Energy intakes of children after preloads: adjustment, not compensation

Joanne Elizabeth Cecil, CN Palmer, W Wrieden, I Murrie, C Bolton-Smith, p Watt, DJ Wallis, MM Hetherington

Research output: Contribution to journalArticlepeer-review

152 Citations (Scopus)


Background: Young children accurately compensate for energy-dense preloads consumed before test meals. The accuracy of compensation seems to deteriorate as a function of age.

Objective: The hypothesis that accurate energy compensation varies by age, body mass index, and individual characteristics of children and their mothers was tested. Design: Energy intake (EI) from a test meal was measured in 74 children aged 6-9 y 90 min after the ingestion of no-energy (NE), low-energy (LE), or high-energy (HE) preload snacks. The NE preload consisted of 250 mL water, the LE preload consisted of a 56-g muffin + a 250-mL orange drink (783 kJ), and the HE preload consisted of a 56-g muffin + a 250-mL orange drink (1628 W).

Results: A significant dose-related reduction in El was found after the preloads; younger children adjusted more effectively than did older children, although total El (including preload energy) indicated that the adjustment was not accurate. The compensation index (COMPX) differed by preload and age group; COMPX scores were higher between the NE and LE preloads (younger children: 44.4 9.3%; older children: 57.0 +/- 11.6%) than between the NE and HE preloads (39.6 +/- 4.9%; 31.3 +/- 6.2%) and the LE and HE preloads (35.2 +/- 7.8%; 7.4 +/- 9.8%). This finding indicates a more consistent response across preloads and a greater sensitivity to energy load by younger than by older children. High interindividual variation and low intraindividual variation in COMPX was found. The tendency to over- or undereat in response to the preloads (deviation from perfect) correlated directly and positively with maternal concerns about child overweight, not with actual BMI.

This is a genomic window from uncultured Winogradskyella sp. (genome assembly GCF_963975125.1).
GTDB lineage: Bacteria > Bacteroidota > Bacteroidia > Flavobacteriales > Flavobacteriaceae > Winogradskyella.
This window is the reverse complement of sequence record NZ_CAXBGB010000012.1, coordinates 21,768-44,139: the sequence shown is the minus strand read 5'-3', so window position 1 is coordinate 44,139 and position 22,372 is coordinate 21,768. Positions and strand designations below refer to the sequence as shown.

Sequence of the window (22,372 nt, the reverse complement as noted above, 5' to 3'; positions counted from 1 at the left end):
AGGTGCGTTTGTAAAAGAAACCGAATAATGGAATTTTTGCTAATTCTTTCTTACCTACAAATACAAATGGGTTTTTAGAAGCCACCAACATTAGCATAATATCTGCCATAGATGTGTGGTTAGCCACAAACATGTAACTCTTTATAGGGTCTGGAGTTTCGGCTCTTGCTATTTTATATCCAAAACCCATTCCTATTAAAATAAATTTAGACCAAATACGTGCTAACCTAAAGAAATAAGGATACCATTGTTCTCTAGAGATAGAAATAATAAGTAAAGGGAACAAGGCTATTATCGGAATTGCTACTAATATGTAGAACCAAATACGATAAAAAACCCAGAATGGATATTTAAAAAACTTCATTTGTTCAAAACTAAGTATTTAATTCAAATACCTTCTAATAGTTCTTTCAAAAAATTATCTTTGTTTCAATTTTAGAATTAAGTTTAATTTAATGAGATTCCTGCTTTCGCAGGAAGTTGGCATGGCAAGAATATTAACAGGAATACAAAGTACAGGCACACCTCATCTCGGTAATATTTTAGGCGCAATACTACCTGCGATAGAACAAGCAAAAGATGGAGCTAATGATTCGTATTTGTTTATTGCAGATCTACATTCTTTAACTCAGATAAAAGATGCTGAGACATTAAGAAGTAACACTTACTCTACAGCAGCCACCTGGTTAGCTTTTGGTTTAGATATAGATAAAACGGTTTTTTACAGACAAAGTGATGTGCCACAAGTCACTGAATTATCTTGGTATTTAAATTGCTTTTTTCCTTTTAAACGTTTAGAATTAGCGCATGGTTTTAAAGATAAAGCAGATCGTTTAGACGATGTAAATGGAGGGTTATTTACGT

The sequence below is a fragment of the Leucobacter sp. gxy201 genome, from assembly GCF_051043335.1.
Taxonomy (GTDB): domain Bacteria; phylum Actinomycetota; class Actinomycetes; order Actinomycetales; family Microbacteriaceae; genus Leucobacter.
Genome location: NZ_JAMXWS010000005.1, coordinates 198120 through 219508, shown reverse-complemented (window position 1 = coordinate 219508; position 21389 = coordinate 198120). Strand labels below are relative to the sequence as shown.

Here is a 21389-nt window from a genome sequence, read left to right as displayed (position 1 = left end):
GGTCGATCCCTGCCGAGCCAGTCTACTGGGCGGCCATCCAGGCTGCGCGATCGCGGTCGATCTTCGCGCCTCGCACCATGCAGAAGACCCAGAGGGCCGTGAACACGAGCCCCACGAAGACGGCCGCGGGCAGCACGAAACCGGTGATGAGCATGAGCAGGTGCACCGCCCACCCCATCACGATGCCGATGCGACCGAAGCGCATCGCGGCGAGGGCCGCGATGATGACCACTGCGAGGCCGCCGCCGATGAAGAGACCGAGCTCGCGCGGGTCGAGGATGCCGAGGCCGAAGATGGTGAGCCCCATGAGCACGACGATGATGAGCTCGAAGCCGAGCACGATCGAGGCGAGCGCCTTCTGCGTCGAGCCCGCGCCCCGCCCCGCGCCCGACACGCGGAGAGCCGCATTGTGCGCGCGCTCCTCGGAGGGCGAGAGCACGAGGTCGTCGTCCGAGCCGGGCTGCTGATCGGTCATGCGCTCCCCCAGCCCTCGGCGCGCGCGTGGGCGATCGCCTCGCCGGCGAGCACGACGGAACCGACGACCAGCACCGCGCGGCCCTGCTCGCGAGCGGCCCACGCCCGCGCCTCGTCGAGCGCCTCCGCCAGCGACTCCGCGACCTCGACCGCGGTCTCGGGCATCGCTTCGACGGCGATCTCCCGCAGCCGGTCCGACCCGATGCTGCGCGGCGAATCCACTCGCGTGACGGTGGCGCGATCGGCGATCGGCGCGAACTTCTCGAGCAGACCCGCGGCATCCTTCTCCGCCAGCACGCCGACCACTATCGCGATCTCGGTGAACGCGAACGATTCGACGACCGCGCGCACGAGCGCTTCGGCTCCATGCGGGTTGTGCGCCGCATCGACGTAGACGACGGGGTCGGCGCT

Conclusions: The children adjusted their EIs in response to different preloads, and the younger children did so more effectively than did the older children. Poor short-term energy compensation may constitute a behavioral marker for positive energy balance.

Original languageEnglish
Pages (from-to)302-308
Number of pages7
JournalAmerican Journal of Clinical Nutrition
Issue number2
Publication statusPublished - Aug 2005


  • children
  • eating behavior
  • energy compensation
  • food intake
  • child overweight


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